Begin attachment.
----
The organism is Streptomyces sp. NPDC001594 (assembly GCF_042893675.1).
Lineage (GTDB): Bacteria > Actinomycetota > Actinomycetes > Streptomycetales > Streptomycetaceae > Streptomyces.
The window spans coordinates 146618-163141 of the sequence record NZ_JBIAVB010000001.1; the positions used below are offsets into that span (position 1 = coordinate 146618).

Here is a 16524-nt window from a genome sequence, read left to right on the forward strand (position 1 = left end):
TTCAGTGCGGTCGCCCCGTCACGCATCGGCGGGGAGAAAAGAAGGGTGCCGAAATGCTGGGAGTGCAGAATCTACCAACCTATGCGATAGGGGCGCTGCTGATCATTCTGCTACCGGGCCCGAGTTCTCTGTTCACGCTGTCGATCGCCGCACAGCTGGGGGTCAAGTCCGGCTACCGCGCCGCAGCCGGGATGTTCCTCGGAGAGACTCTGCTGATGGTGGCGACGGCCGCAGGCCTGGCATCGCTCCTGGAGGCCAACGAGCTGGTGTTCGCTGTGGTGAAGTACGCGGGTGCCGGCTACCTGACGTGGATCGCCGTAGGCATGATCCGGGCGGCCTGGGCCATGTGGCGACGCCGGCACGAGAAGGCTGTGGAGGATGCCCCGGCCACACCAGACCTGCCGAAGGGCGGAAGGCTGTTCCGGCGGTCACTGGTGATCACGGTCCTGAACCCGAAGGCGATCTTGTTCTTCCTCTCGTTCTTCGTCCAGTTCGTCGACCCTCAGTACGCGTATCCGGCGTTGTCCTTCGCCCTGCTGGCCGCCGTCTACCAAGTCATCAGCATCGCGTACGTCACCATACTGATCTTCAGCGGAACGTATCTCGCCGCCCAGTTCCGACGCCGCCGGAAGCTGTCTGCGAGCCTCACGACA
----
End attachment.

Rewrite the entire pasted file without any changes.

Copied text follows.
The organism is Streptomyces sp. NPDC001594 (assembly GCF_042893675.1).
Lineage (GTDB): Bacteria > Actinomycetota > Actinomycetes > Streptomycetales > Streptomycetaceae > Streptomyces.
The window spans coordinates 146618-163141 of the sequence record NZ_JBIAVB010000001.1; the positions used below are offsets into that span (position 1 = coordinate 146618).

Here is a 16524-nt window from a genome sequence, read left to right on the forward strand (position 1 = left end):
TTCAGTGCGGTCGCCCCGTCACGCATCGGCGGGGAGAAAAGAAGGGTGCCGAAATGCTGGGAGTGCAGAATCTACCAACCTATGCGATAGGGGCGCTGCTGATCATTCTGCTACCGGGCCCGAGTTCTCTGTTCACGCTGTCGATCGCCGCACAGCTGGGGGTCAAGTCCGGCTACCGCGCCGCAGCCGGGATGTTCCTCGGAGAGACTCTGCTGATGGTGGCGACGGCCGCAGGCCTGGCATCGCTCCTGGAGGCCAACGAGCTGGTGTTCGCTGTGGTGAAGTACGCGGGTGCCGGCTACCTGACGTGGATCGCCGTAGGCATGATCCGGGCGGCCTGGGCCATGTGGCGACGCCGGCACGAGAAGGCTGTGGAGGATGCCCCGGCCACACCAGACCTGCCGAAGGGCGGAAGGCTGTTCCGGCGGTCACTGGTGATCACGGTCCTGAACCCGAAGGCGATCTTGTTCTTCCTCTCGTTCTTCGTCCAGTTCGTCGACCCTCAGTACGCGTATCCGGCGTTGTCCTTCGCCCTGCTGGCCGCCGTCTACCAAGTCATCAGCATCGCGTACGTCACCATACTGATCTTCAGCGGAACGTATCTCGCCGCCCAGTTCCGACGCCGCCGGAAGCTGTCTGCGAGCCTCACGACA